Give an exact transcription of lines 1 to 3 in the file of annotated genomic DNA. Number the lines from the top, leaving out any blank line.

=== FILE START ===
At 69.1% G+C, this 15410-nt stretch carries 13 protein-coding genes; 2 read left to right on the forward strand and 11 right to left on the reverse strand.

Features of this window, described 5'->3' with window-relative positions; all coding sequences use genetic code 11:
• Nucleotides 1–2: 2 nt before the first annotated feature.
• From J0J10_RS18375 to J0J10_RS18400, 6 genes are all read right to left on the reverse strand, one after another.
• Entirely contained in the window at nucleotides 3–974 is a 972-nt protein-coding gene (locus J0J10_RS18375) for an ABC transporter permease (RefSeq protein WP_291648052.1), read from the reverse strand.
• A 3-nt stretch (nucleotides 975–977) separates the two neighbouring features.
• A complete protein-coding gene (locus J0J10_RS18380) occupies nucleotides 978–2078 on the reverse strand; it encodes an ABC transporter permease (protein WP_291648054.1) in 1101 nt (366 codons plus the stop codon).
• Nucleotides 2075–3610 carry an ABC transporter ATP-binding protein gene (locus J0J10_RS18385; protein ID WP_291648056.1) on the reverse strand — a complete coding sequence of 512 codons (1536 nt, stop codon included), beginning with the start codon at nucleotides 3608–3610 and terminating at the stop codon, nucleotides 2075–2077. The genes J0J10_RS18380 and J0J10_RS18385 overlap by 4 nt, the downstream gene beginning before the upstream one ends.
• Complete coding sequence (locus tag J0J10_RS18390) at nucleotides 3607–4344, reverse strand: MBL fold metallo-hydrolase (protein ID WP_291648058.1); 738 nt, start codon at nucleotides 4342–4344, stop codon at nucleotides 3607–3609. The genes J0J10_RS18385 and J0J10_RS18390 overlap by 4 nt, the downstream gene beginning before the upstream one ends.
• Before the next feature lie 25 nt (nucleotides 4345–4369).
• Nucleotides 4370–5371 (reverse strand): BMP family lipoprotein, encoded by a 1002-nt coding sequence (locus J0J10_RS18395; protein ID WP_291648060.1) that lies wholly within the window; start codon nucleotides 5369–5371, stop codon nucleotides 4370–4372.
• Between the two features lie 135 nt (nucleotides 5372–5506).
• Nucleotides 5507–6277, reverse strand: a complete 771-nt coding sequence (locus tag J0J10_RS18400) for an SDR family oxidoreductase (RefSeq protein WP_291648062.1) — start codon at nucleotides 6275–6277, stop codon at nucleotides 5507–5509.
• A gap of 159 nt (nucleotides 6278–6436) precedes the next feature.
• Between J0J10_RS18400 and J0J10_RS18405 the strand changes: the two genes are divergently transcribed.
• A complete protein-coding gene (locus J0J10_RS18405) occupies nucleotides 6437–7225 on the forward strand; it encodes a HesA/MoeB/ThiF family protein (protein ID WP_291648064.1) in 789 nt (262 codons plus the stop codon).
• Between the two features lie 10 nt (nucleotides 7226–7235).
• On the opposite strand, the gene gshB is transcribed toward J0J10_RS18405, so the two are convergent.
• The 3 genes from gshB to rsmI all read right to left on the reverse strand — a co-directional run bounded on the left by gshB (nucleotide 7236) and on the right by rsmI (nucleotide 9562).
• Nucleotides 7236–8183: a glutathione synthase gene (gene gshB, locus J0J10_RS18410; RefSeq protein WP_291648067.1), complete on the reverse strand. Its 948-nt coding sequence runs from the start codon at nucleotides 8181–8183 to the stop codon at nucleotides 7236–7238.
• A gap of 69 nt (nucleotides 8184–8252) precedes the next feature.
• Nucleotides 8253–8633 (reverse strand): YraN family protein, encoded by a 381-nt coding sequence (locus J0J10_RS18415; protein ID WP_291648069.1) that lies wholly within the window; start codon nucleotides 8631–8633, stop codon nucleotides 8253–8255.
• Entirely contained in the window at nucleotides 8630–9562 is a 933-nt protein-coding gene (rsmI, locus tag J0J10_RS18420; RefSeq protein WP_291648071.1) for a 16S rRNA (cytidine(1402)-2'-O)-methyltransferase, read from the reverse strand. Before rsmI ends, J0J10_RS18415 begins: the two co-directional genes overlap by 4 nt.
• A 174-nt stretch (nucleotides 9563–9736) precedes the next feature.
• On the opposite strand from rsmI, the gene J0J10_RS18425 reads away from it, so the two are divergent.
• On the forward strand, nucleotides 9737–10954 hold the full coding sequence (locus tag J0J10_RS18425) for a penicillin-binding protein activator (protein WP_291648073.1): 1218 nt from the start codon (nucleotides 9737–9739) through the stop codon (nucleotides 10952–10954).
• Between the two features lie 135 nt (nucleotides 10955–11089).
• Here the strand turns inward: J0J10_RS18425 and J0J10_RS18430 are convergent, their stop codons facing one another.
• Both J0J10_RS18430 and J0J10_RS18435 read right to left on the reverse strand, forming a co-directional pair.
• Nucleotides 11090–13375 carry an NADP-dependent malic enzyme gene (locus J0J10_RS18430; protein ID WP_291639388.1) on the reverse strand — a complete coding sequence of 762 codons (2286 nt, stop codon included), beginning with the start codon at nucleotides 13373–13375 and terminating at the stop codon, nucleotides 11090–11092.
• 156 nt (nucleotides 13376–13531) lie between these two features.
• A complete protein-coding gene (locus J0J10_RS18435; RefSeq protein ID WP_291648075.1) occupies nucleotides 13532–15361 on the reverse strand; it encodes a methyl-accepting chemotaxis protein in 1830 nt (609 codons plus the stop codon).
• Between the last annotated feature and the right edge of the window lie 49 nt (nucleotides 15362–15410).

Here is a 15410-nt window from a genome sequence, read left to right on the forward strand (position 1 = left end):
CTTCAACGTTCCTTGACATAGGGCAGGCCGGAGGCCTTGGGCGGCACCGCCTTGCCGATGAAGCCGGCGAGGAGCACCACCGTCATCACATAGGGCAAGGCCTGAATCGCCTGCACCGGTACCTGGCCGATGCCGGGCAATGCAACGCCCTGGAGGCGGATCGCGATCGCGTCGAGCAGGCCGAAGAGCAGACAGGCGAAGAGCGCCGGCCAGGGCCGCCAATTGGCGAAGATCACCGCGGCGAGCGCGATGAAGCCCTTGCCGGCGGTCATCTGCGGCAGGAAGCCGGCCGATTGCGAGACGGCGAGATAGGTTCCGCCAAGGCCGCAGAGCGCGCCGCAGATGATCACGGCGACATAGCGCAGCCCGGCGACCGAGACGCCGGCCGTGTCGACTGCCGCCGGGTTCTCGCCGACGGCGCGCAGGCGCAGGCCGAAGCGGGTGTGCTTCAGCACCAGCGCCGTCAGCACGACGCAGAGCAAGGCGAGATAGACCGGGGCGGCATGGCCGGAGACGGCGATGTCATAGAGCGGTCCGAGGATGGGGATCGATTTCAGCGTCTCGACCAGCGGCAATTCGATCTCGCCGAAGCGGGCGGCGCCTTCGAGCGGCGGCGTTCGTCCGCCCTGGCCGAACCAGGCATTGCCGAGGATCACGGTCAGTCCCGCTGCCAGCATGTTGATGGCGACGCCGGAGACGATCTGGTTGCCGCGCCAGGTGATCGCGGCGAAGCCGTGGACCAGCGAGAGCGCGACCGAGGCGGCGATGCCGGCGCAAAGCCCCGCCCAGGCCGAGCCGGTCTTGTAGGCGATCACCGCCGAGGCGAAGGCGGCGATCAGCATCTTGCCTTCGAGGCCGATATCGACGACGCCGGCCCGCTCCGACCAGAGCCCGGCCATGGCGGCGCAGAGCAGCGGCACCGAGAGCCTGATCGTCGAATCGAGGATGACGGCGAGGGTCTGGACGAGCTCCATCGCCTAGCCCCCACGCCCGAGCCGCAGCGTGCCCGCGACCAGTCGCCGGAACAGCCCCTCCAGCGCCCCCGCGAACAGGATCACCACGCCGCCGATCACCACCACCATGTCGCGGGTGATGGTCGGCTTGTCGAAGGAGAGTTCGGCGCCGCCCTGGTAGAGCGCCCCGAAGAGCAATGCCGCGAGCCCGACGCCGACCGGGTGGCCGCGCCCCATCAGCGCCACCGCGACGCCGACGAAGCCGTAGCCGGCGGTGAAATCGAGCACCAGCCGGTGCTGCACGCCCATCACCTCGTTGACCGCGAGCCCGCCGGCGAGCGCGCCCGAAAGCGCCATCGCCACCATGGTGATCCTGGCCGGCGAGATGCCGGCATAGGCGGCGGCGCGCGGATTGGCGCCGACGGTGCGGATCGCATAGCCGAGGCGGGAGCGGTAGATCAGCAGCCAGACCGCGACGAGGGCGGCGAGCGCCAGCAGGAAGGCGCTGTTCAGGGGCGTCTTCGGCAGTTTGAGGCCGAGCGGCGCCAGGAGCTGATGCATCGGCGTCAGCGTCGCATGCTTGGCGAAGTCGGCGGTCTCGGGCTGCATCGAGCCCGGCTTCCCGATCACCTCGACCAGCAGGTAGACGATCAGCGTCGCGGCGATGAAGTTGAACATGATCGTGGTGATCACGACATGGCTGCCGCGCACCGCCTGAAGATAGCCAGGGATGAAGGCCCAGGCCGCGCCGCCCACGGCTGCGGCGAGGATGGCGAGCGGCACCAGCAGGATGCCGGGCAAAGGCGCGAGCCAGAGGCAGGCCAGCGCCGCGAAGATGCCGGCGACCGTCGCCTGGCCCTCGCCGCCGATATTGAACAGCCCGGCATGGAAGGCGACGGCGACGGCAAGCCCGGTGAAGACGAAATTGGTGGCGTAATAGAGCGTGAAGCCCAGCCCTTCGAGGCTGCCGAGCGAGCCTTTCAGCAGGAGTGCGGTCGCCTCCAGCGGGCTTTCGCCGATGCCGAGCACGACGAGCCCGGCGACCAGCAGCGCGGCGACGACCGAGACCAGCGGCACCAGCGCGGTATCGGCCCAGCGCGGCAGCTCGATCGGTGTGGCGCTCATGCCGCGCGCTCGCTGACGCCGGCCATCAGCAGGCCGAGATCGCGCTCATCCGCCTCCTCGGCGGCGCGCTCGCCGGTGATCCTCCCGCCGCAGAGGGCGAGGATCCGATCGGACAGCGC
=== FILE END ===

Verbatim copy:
At 69.1% G+C, this 15410-nt stretch carries 13 protein-coding genes; 2 read left to right on the forward strand and 11 right to left on the reverse strand.

Features of this window, described 5'->3' with window-relative positions; all coding sequences use genetic code 11:
• Nucleotides 1–2: 2 nt before the first annotated feature.